Consider a representation $\rho: \operatorname{Gal} (\overline{\mathbb Q} | \mathbb Q ) \to GL_n ( \overline{\mathbb Q}_\ell)$ that is a subrepresentation of $H^i(X, \overline{\mathbb Q}_\ell (j))$ for $X$ a smooth projective variety over $\mathbb Q$. This is a Galois representation of weight $w = i-2j$.

When do we expect a smooth projective variety $Y$ over $\mathbb Q$ such that $\rho$ shows up in $H^w(Y, \overline{\mathbb Q}_\ell)$?

I can see two obvious necessary conditions. One is that the coefficients of the characteristic polynomial of every Frobenius element had better be algebraic integers. Another is that the Hodge-Tate weights of $Y$ had better be in the interval $[0,w]$.

Do there exist any (conjectural) relations between the three conditions

  1. Actually shows up in cohomology without Tate twisting.
  2. Integral characteristic polynomial of Frobenius
  3. Correct Hodge-Tate weights

other than 1 implying 2 and 3? Should they all be equivalent? Are there any counterexamples?

There are some partial results toward the claim that 2 and 3 imply 1.

Having an integral characteristic polynomial is a sufficient condition in the weight $0$ case. This would imply the eigenvalues of Frobenius are roots of unity. With compactness, they are all roots of unity in a bounded degree extension of $\mathbb Q_\ell$, hence of bounded order, so by Chebotarev all elements of the Zariski closure of the image of $\rho$ have eigenvalues roots of unity of bounded order, hence the image is finite, so it shows up in the cohomology of a $0$-dimensional scheme. I guess I'm counting non-geometrically connected schemes as varieties here.

Having the correct Hodge-Tate weights is a sufficient condition in the weight 0 and 1 case, at least assuming the Hodge and Tate conjectures. By the Tate conjecture we can associate a motive to the Galois representation, to which we can associate a Hodge structure. In the weight 0 case, this Hodge structure is supported in $H^{0,0}$ so all the classes are Hodge classes and hence are algebraic, hence the image of $\rho$ is finite again. In the weight 1 case, this Hodge structure is supported in $H^{1,0}$ and $H^{0,1}$, hence corresponds to an abelian variety. $H^1$ of that abelian variety is a motive with the same Hodge structure as the motive of $\rho$. Because we assumed the Hodge conjecture, it must be the same motive and thus have the same Galois representation. A more detailed version of that argument is in this paper.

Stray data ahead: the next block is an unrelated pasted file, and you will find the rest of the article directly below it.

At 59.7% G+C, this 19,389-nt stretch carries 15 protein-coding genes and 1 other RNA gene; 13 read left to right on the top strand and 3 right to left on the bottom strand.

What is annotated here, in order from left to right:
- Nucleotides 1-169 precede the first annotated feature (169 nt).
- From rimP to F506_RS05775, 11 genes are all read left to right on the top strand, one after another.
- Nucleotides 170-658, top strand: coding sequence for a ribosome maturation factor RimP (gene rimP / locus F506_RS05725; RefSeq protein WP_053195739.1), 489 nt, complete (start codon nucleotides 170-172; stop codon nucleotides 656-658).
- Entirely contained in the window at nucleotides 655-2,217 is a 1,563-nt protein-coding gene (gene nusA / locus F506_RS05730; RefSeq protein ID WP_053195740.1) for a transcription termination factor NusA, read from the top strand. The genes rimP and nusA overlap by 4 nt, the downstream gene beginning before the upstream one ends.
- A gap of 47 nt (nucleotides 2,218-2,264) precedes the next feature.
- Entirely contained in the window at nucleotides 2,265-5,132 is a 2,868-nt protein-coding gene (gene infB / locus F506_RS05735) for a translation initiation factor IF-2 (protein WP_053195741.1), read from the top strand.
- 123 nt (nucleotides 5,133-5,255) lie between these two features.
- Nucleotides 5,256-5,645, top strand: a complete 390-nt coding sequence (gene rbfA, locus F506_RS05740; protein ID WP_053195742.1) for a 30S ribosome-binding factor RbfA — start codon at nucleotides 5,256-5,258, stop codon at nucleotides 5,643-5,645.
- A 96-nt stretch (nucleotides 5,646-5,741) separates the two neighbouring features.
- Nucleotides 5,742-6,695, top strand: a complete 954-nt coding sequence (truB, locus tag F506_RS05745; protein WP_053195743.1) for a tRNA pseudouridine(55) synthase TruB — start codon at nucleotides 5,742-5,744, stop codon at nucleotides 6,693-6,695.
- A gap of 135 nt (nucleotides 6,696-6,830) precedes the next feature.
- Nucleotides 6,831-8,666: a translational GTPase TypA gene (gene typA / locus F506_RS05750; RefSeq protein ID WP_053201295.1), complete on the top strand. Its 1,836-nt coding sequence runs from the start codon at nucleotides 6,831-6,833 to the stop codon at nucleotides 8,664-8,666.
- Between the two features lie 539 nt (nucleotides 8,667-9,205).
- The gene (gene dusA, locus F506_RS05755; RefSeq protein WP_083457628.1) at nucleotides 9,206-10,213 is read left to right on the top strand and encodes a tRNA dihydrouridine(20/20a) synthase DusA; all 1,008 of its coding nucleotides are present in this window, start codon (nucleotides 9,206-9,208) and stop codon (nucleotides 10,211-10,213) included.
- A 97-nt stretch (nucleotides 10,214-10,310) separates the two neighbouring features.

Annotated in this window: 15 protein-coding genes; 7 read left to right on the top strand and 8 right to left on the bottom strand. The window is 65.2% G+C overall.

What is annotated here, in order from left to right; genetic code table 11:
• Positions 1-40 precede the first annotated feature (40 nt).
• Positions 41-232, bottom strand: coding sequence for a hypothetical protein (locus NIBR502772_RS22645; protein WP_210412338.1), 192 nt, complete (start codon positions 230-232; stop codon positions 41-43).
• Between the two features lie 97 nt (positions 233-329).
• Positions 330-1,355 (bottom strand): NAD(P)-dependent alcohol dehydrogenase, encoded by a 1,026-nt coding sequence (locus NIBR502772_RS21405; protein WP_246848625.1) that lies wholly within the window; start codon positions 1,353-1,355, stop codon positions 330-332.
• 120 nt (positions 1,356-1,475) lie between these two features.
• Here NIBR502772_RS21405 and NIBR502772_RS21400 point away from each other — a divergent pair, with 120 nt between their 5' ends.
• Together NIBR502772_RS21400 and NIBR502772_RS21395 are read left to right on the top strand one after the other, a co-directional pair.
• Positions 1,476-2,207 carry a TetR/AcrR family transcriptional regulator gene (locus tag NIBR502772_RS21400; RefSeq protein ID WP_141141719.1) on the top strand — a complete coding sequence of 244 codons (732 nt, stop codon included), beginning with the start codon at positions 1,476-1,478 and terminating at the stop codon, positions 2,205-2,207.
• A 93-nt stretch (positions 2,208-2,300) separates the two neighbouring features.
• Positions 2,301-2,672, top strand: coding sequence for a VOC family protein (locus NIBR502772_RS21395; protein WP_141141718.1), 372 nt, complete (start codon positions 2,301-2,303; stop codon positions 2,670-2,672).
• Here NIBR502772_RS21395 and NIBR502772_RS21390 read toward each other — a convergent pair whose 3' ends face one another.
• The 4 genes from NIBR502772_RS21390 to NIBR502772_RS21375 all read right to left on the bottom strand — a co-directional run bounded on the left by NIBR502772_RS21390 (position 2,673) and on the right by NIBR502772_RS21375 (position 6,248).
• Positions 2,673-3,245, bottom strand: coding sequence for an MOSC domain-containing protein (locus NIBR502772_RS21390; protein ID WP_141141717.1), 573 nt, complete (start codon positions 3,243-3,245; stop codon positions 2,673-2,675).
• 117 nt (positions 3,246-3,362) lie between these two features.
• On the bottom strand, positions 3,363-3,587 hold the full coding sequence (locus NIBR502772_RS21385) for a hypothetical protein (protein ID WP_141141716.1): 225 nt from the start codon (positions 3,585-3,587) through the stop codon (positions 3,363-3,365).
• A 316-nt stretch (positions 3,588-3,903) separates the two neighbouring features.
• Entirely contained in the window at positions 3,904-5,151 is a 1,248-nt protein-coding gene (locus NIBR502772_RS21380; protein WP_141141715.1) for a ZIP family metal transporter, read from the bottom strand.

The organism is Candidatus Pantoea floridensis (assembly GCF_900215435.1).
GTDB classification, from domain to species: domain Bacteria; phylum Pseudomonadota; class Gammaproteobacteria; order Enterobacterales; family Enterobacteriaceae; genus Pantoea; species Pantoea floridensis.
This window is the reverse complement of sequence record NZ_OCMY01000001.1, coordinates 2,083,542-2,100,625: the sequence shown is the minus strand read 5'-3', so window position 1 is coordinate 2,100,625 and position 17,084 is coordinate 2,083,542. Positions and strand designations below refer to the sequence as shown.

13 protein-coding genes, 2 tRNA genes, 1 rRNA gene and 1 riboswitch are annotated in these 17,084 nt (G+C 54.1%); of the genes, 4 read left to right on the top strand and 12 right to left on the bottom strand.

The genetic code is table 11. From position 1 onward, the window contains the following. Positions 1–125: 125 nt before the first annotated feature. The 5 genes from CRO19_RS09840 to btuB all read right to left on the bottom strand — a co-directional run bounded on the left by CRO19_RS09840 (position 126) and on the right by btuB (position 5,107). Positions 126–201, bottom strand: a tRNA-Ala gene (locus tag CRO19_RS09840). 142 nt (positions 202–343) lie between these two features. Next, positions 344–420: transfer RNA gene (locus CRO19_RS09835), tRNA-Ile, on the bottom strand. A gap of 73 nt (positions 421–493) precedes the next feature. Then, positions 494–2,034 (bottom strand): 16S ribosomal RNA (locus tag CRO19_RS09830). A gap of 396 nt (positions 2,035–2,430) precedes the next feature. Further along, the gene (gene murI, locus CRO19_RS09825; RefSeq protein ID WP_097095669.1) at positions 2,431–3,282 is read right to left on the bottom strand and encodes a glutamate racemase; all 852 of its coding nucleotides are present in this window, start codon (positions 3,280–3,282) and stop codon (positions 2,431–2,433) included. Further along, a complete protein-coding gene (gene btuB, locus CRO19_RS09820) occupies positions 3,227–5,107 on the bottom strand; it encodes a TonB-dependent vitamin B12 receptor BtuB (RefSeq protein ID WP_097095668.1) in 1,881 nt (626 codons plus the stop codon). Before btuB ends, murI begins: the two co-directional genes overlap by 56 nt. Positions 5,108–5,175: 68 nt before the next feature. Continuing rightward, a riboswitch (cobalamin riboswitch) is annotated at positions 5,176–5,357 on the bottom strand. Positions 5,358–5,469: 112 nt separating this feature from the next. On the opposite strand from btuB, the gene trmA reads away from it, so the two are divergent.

I guess the Langlands program will also give some cases of this.


1 Answer 1


Do there exist any (conjectural) relations between the three conditions? Well Grothendieck essentially makes this conjecture, see $\S 2$ p.300 of the following paper:


Especially the second paragraph of p. 301. Most people I have spoken to are fairly agnostic about this conjecture, but it at least suggests that finding a counterexample will not be so easy.

For two dimensional representations, it comes down to the question of whether any modular form $f$ has at least one ordinary prime (if not, then $\rho_{f}(-1)$ satisfies $2$). I think every one expects this to be true and nobody has any idea how to prove it (for weights $\ge 4$). At least $3 \Rightarrow 1,2$ is OK here, and, as you noted, in some [but not all] other contexts where modularity is available)

One can make natural generalizations of the (infinitely many ordinary primes) condition to other motives as well, but since (trusting Grothendieck) we expect the conditions you listed to be equivalent, and since (considering ordinary primes for modular forms) we can't prove it even in the (almost) simplest case, that leaves us pretty much up the creek without a paddle with regard to proving anything.

  • $\begingroup$ Regarding the question of whether every modular form has an ordinary prime, I asked a related question a long time ago: mathoverflow.net/questions/8003/… $\endgroup$ Jun 19, 2015 at 13:22
  • $\begingroup$ Oh, good point! I had seen Grothendieck's generalized Hodge conjecture but I didn't realize that this follows from that, though of course it does. I started thinking about this question precisely because I was trying to understand ordinary primes better. $\endgroup$
    – Will Sawin
    Jun 19, 2015 at 14:21
  • 7
    $\begingroup$ "I was trying to understand ordinary primes better." Good luck to you, son. Make any real progress on this problem and Nick's Moustache will fall off in surprise. $\endgroup$
    – user75178
    Jun 20, 2015 at 4:40

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